Dani Robbins

Names Withheld to Protect the Guilty

In Leadership, Organizational Development on November 1, 2012 at 8:27 am

The first Executive Director I ever worked for got mad at her boyfriend for getting a haircut when her mom was coming to town. She also had us fill out two time sheets each week; one that said 9-5 every day and one that listed the hours we actually worked. She offered some vague explanation on why that was reasonable. She wouldn’t let me read the grant that I was hired to implement.

I was 22, fresh out of college and didn’t know how completely and utterly wrong each of those was. (It was a victim services agency; I knew the haircut thing was a problem.) I received very little training, absolutely no feedback, and no explanation of what my job was or how my performance would be evaluated.

As you might imagine, this was not the most helpful way to learn how to lead. Most of what I have learned, I’ve learned the hard way, by trial and error and baptism by fire. I fear it is how most nonprofit professionals learn.

Worse than that even is that most of us have at one time or another worked for someone who follows the model illustrated above: the command and control model. I know that because it is how most leaders lead – regardless of field or tax status. It’s not the best way, but it’s the way most us have seen modeled and it’s the easiest. It’s also the least effective as it reduces employee engagement, which consequently reduces productivity.

The problem with command and control is this: one person gives the command and holds the control. That means everyone else does what they’re told. They don’t question; they just do. And what do they do when they’re done? They come back!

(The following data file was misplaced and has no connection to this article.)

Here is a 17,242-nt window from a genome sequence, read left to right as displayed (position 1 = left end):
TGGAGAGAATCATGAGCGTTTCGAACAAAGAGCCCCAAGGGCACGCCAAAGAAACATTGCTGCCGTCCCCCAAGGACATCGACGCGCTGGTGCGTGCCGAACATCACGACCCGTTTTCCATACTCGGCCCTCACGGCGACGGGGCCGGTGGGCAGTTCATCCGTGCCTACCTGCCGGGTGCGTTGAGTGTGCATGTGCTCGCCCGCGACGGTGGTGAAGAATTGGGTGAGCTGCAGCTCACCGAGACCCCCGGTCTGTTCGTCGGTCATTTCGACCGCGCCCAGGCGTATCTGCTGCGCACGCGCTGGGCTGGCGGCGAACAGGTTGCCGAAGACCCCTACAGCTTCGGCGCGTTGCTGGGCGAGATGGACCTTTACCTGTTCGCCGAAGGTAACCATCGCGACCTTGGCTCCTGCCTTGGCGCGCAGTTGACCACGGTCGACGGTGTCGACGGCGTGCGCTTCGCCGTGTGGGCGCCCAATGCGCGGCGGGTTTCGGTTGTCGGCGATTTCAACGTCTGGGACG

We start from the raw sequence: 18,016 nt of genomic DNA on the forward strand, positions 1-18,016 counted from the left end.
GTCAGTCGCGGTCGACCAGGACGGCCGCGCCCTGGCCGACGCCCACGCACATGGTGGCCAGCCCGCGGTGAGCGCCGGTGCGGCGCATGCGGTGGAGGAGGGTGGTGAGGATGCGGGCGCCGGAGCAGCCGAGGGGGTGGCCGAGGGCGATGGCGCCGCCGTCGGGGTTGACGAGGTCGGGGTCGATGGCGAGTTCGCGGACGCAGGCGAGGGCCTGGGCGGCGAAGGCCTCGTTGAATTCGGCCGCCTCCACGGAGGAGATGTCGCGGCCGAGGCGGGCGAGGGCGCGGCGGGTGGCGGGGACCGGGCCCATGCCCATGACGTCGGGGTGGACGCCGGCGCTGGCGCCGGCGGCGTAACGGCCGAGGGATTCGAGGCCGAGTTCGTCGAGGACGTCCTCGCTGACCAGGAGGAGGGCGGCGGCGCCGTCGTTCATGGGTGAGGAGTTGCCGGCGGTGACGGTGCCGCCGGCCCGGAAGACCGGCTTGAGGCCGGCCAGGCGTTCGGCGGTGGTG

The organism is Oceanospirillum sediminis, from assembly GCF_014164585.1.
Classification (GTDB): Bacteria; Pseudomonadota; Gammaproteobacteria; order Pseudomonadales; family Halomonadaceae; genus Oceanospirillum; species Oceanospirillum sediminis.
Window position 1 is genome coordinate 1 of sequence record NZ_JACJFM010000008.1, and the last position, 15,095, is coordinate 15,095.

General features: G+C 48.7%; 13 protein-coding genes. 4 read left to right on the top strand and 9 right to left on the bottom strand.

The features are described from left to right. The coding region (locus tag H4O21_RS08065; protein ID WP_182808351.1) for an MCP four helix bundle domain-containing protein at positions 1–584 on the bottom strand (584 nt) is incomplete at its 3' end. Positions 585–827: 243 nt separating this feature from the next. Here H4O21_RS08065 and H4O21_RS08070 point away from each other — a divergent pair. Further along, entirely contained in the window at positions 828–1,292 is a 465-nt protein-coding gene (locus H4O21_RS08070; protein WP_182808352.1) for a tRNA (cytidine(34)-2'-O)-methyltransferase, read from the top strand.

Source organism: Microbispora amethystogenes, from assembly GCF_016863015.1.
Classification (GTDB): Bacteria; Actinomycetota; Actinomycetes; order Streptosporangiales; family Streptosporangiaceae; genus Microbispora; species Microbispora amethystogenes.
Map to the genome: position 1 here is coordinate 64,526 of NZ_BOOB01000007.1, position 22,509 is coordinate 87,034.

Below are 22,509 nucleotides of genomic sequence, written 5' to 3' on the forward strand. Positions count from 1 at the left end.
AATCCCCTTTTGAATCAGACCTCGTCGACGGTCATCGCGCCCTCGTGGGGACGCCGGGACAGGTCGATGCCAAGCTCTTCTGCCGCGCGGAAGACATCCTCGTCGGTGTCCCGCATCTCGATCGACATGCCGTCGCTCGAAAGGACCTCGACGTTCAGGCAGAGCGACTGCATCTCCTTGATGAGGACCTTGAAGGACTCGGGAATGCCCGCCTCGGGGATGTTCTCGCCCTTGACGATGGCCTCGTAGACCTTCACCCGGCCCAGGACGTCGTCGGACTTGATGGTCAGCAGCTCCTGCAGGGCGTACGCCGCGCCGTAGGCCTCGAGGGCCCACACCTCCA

Command and control leadership looks like this: (Let me know if any of this starts to sound familiar.)
• There’s a line out your door, and not just of the people that report to you, but of all the staff. Because the culture says that even though people may report to someone else, you have the answers, and the decision making power and you use it.
• People don’t question your instructions, even when they know the instructions are wrong, even when they conflict with something you said yesterday, even when the instructions are stupid, or worse, dangerous. Because the culture says they can’t.
• People don’t actually know what their jobs are, what your expectations are, how you are going to evaluate them and what that evaluation might be based on; they are trying to do what you want, but they don’t really know what that is and they can’t read your mind.

To be fair, there are times when command and control is the right style, but more often a more innovative approach will be more successful. “Do what I say” and “think for your selves” are mutually exclusive goals. If you want people to think for themselves, consider moving towards a more innovative leadership style.

As most of us have not had the opportunity to see a variety of styles modeled, each of us has seen multiple lessons of what not to do and plenty of opportunities to learn things the hard way. The lessons we learn the hard way tend to be the lessons we never forgot. Here are two lessons that took me too long to learn but once I understood and could articulate them, the world – and my capacity for leadership – changed:

• HR systems must match organizational values.
• Being good at your job isn’t enough. You have to be on the team and moving the organization forward.

Just because it’s what we’ve seen doesn’t mean it’s who we have to be. Innovative Leadership Workbook for Nonprofit Executives offers another choice and path to develop your leadership style. There are many leadership books out there. Pick ours up. Pick another one up. Choose the type of leader you wish to be: Find a model that works for you; find a coach, friend or colleague who can assist, champion and challenge you; and start! You and your team will be glad you did!

Lead on!

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